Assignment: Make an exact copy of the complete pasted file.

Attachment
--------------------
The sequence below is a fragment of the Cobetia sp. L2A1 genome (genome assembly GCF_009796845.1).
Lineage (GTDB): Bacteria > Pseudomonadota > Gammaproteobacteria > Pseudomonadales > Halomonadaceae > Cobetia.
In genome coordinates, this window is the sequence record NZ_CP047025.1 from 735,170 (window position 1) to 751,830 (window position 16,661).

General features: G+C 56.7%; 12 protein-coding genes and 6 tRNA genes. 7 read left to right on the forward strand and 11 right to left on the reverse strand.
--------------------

The sequence below is a fragment of the Cobetia sp. L2A1 genome (genome assembly GCF_009796845.1).
Lineage (GTDB): Bacteria > Pseudomonadota > Gammaproteobacteria > Pseudomonadales > Halomonadaceae > Cobetia.
In genome coordinates, this window is the sequence record NZ_CP047025.1 from 735,170 (window position 1) to 751,830 (window position 16,661).

General features: G+C 56.7%; 12 protein-coding genes and 6 tRNA genes. 7 read left to right on the forward strand and 11 right to left on the reverse strand.